Stephen Sanderson, a farmer in Bilsdale, has been working with our Ryevitalise team to look at ways to improve water quality on his land - this includes targeting sources of sediment that enter a nearby watercourse, as well as improving habitat connectivity.
To address sediment entering Stingamires Gill, a range of initiatives were undertaken to stabilise the bank and slow the flow of water. This included:
- fencing off a steep slope to prevent bank erosion from livestock.
- trees were planted within the riparian corridor to increase rooting within banks and help stabilise them.
- steps were taken to slow water upstream as the gill is prone to flash flooding.
Stephen constructed the fencing himself, using Clipex Triple X metal fencing, which is highly suitable for wet areas as there are no issues with rotting reducing the lifespan of the posts. The planting of around 300 trees was carried out in the winter of 2021/22, using native species such as oak, field maple, rowan, hawthorn, hazel, bird cherry and goat willow, to increase local diversity, age structure and foraging opportunities for wildlife within the woodland adjacent to the gill.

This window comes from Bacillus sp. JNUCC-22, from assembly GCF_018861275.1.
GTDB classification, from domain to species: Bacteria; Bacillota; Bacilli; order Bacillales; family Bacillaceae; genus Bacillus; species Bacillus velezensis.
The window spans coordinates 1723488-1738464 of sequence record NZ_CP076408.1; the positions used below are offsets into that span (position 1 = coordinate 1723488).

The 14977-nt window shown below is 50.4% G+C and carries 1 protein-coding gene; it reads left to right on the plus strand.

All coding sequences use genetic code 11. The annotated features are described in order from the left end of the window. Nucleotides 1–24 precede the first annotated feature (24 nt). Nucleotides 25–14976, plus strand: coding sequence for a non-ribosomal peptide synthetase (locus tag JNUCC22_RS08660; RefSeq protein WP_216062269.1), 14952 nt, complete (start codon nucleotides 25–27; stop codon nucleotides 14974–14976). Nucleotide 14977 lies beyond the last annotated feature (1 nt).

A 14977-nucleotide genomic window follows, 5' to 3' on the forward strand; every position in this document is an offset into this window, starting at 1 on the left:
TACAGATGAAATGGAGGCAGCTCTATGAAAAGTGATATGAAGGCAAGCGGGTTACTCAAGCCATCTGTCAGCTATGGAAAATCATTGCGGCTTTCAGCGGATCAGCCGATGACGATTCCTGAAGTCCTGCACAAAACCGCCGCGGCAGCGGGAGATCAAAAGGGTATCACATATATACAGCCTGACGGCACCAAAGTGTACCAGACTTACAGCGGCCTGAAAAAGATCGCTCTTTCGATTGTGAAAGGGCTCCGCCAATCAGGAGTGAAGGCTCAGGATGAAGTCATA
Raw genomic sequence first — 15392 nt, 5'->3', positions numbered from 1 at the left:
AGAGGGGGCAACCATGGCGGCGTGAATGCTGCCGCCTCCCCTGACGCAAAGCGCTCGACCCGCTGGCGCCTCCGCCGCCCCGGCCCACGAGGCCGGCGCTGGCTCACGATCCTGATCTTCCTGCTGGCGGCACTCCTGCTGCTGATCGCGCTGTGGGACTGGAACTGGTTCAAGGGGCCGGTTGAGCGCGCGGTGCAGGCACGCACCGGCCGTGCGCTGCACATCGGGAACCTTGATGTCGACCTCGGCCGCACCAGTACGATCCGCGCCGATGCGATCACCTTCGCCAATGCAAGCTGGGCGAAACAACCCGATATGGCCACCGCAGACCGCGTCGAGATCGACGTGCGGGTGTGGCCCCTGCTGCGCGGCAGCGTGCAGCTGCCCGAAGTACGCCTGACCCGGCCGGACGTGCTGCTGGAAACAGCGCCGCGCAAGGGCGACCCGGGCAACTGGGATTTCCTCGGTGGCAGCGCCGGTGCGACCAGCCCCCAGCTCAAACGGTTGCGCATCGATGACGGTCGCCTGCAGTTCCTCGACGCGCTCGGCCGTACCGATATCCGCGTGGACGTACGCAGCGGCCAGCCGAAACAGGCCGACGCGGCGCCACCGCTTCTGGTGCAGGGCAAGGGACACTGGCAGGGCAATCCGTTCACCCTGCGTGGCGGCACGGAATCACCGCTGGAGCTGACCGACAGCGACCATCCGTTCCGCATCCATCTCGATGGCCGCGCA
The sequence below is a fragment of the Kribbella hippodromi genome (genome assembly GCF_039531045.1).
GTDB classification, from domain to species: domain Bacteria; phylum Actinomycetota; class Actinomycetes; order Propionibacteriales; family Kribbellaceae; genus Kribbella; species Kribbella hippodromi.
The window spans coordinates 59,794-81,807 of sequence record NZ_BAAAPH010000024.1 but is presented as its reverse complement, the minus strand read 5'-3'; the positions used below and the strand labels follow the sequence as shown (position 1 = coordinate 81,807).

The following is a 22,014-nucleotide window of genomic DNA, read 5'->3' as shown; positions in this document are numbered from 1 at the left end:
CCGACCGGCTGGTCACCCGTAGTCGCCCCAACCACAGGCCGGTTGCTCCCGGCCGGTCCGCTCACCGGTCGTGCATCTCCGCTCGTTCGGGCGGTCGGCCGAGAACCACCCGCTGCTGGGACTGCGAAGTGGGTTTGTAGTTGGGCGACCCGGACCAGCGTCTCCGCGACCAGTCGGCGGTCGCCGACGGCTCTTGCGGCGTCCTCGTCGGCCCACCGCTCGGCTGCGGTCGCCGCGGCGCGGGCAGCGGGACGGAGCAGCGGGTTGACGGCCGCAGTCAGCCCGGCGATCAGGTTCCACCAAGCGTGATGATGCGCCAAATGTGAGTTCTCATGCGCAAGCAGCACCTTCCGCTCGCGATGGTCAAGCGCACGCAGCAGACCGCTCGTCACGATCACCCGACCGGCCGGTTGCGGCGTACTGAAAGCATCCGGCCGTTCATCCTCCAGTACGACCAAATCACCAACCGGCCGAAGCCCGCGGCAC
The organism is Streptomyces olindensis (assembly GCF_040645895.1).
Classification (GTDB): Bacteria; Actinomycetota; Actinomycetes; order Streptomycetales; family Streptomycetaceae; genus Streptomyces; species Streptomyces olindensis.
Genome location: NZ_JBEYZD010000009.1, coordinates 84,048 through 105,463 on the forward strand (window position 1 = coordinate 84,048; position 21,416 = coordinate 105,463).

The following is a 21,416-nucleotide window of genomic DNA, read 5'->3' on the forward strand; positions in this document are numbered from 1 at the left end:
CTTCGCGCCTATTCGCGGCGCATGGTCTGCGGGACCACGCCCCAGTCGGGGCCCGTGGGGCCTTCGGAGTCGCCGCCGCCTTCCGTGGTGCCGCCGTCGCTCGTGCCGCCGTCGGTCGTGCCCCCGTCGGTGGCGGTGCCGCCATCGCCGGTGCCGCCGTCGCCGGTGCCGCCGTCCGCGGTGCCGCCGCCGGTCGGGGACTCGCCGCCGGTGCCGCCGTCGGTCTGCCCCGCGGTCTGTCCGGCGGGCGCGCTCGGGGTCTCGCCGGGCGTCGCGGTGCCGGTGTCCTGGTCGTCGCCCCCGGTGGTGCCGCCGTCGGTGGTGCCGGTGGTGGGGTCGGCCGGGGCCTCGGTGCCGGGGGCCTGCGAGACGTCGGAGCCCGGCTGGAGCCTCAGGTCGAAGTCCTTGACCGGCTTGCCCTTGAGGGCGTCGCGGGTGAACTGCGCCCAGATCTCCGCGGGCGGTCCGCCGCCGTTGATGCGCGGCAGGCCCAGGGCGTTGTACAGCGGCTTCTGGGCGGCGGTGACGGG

"It is a pleasure to work with the National Park, I have done a number of conservation schemes over the years with them. This fencing scheme helps me manage the sheep whilst also protecting water and woodland habits."
- Stephen Sanderson
The work done at Stephen’s farm is a great example of collaboration to put measures in place that will make the farm more resilient to the effects of climate change in years to come.
It also helps achieve many of the Ryevitalise project's objectives, from improving water quality, to enhancing riparian habitats with benefits for a wide range of species in the water and on land.
This projects supports the following management plan objectives:
Objective 5: Achieve good ecological status for all water bodies by 2027 and support the improvement of the marine and coastal habitat.
Objective 6: Create bigger, better and more joined-up habitats, with nature-rich wildlife corridors extending beyond the National Park boundaries.